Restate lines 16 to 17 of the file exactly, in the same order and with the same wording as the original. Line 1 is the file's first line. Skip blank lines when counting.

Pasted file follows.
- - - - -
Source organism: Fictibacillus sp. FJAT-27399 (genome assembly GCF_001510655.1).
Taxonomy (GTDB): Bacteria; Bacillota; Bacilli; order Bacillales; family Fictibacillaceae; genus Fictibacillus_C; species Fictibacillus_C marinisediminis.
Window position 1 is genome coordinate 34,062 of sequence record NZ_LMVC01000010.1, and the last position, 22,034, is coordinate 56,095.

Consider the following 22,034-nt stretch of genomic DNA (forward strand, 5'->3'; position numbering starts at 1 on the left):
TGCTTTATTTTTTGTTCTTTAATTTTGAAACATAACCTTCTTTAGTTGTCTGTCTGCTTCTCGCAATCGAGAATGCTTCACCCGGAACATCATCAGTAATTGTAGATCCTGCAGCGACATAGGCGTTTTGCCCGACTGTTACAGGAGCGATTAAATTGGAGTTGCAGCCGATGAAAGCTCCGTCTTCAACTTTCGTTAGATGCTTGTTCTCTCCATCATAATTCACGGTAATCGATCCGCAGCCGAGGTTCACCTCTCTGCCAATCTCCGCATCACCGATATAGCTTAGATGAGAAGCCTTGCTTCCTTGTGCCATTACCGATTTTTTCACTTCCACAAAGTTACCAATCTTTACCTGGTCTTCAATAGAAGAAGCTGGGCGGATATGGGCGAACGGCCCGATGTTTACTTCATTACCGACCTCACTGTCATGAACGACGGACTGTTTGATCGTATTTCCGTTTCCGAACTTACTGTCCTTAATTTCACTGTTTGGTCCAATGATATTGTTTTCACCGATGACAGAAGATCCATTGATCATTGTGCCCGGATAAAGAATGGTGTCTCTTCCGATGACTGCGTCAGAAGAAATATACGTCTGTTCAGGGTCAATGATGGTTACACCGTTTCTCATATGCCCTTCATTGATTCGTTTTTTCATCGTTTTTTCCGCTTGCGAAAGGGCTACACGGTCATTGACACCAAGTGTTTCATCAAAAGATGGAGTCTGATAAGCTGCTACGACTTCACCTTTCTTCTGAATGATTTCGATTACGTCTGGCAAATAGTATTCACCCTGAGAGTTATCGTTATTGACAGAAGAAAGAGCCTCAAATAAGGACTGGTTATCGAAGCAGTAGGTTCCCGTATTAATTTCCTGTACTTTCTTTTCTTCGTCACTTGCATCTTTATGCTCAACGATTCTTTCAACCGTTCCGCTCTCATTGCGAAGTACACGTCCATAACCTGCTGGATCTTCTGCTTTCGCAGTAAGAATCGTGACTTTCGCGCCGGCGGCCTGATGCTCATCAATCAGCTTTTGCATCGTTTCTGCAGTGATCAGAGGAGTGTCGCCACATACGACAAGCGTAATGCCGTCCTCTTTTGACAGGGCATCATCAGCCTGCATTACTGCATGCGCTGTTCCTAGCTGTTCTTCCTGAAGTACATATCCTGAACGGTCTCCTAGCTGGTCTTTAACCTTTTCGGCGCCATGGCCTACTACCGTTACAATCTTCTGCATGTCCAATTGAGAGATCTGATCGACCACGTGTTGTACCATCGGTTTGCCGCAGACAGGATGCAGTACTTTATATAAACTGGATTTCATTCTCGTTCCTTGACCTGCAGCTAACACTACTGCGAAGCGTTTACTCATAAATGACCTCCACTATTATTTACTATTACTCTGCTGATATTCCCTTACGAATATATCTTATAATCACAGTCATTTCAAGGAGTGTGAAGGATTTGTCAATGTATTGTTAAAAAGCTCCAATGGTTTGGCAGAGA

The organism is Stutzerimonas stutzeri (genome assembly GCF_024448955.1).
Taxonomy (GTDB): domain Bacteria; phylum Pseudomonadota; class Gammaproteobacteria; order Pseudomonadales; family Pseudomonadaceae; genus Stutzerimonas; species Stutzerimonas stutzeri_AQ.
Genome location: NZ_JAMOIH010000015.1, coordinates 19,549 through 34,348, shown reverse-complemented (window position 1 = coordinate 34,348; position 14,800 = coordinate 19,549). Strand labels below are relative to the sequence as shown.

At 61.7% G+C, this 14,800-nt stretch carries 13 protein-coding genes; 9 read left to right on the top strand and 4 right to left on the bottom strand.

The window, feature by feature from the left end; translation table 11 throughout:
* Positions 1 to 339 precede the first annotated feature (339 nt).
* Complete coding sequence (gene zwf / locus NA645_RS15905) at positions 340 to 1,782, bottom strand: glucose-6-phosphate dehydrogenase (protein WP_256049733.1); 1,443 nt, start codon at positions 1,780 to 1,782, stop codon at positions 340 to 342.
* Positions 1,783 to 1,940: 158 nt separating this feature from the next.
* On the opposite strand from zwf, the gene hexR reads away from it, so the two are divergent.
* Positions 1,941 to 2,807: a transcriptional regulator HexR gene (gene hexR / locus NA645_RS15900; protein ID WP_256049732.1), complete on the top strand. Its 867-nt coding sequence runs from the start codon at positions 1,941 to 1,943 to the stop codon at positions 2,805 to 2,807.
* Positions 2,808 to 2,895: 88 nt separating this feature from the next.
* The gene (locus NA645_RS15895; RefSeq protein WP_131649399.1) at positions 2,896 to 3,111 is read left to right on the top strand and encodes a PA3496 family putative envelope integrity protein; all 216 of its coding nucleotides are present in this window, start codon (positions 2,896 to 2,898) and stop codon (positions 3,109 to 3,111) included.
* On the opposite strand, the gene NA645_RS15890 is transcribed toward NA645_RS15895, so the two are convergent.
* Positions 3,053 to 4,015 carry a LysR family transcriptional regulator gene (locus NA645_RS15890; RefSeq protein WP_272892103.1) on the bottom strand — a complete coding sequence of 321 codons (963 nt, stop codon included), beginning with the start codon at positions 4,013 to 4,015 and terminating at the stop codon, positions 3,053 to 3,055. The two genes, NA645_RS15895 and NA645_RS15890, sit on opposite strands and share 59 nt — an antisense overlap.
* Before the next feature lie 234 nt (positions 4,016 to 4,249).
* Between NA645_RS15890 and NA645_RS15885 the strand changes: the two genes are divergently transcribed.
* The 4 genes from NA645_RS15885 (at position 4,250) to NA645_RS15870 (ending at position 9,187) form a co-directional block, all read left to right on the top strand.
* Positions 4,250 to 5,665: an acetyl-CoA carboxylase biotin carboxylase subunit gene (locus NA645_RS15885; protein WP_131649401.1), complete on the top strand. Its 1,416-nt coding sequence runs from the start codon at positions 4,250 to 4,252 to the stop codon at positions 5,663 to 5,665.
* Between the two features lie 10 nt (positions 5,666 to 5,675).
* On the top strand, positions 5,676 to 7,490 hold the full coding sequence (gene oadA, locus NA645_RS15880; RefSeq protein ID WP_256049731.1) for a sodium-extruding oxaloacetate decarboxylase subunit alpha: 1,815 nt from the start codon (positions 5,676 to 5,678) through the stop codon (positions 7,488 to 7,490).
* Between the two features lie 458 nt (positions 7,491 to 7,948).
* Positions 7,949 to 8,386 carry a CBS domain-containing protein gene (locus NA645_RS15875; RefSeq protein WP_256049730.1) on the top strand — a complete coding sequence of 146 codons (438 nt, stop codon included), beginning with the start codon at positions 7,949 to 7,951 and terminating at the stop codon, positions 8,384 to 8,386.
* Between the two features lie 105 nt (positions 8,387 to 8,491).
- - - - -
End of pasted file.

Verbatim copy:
* Positions 2,808 to 2,895: 88 nt separating this feature from the next.
* The gene (locus NA645_RS15895; RefSeq protein WP_131649399.1) at positions 2,896 to 3,111 is read left to right on the top strand and encodes a PA3496 family putative envelope integrity protein; all 216 of its coding nucleotides are present in this window, start codon (positions 2,896 to 2,898) and stop codon (positions 3,109 to 3,111) included.